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In the UK, it is estimated that there are over 70,000 sex workers in the UK, and around 90% are women. Many of these women are vulnerable, exploited and subject to extreme poverty. This situation has of course been worsened by austerity cuts, the introduction of universal credit, and most recently the Coronavirus pandemic. As a result, many have been pushed into debt, homelessness and desperate situations.
It is at this time that the debate around the criminalisation of sex work has been put under the microscope once again, with MP Diana Johnson’s introduction of the Sexual Exploitation Bill. The bill has been presented as a way of tackling trafficking and improving the lives of sex workers. However, organisations such as the English Collective of Prostitutes, argue that this legislative change would actually make the lives of sex workers “harder and more dangerous”.
This stance against the criminalisation of sex work is echoed by Amnesty International, Human Rights Watch, the World Health Organisation, the Royal College of Nursing, Women Against Rape and many more.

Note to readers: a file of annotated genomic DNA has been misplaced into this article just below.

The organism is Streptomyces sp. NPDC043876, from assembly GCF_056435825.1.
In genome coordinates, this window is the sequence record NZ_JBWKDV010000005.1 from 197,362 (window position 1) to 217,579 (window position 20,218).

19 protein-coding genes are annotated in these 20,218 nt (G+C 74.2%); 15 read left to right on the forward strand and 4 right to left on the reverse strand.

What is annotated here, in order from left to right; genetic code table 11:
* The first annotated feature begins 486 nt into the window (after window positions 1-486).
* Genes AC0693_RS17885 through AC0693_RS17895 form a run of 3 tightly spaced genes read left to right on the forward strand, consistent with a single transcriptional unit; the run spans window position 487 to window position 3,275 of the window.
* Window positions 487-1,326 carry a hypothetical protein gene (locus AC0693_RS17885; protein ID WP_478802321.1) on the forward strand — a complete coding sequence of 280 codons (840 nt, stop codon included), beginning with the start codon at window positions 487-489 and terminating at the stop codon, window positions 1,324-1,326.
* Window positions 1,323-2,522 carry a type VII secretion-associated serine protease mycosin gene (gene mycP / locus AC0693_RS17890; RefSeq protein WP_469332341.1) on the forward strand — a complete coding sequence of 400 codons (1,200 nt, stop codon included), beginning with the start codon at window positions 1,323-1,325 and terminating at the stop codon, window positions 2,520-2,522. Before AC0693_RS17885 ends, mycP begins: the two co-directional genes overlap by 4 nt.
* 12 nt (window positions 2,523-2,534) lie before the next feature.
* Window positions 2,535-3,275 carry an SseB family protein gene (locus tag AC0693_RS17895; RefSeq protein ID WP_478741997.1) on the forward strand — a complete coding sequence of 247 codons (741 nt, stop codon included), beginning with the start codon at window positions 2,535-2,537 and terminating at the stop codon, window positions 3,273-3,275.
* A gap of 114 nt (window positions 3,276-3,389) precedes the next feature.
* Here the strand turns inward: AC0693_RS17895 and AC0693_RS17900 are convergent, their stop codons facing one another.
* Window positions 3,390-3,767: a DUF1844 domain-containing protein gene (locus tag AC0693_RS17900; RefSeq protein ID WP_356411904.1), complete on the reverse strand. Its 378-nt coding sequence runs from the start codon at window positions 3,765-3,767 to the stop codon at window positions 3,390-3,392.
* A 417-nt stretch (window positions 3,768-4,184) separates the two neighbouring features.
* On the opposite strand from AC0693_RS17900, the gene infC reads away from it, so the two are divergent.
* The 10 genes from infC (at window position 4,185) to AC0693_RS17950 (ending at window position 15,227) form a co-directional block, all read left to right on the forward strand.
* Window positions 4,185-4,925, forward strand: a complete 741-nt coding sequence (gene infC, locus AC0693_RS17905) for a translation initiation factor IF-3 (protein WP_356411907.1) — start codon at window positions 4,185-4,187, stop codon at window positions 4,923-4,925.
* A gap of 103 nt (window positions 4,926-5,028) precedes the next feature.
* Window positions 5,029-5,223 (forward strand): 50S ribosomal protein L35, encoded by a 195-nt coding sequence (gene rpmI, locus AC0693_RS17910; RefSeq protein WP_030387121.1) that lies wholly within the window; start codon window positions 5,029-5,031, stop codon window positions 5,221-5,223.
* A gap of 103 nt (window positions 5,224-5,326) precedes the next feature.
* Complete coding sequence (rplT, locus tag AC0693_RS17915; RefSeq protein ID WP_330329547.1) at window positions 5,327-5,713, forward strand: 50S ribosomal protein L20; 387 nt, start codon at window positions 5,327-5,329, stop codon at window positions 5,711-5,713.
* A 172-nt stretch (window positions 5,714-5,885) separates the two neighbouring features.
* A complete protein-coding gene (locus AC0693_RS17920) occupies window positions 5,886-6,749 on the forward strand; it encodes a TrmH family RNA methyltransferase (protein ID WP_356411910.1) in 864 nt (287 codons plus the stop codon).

So what exactly is the Sexual Exploitation Bill, and why is it so flawed?
MP Diana Johnson presented her Sexual Exploitation Bill to the Commons on 9 December 2020. According to Johnson, who is also chair of the All-Party Parliamentary Group (APPG) on Commercial Sexual Exploitation, the bill seeks to curb trafficking and sexual exploitation, through criminalising paying for sex. Sharing similarities with the Stop Internet Sexual Exploitation Act in the US, the bill also seeks to shut down “pimping” websites.
Speaking about her motivations behind the bill, Johnson said: “Our government just sits back, allowing sex buyers to continue abusing and pimping websites to continue profiting”. Subsequently, in her address to the Commons, she called for the government to put an end to Britain being a “pimp’s paradise”.
Research from the All-Party Parliamentary Group (APPG) on Prostitution and the Global Sex Trade in 2018, discovered that sex trafficking is taking place on an “industrial scale” in England and Wales. Specifically, the investigation found that hundreds of vulnerable women, predominantly from Eastern Europe were being trafficked. This was facilitated through “prostitution procurement websites” such as Vivastreet and Adultwork. Johnson called this a “national scandal”.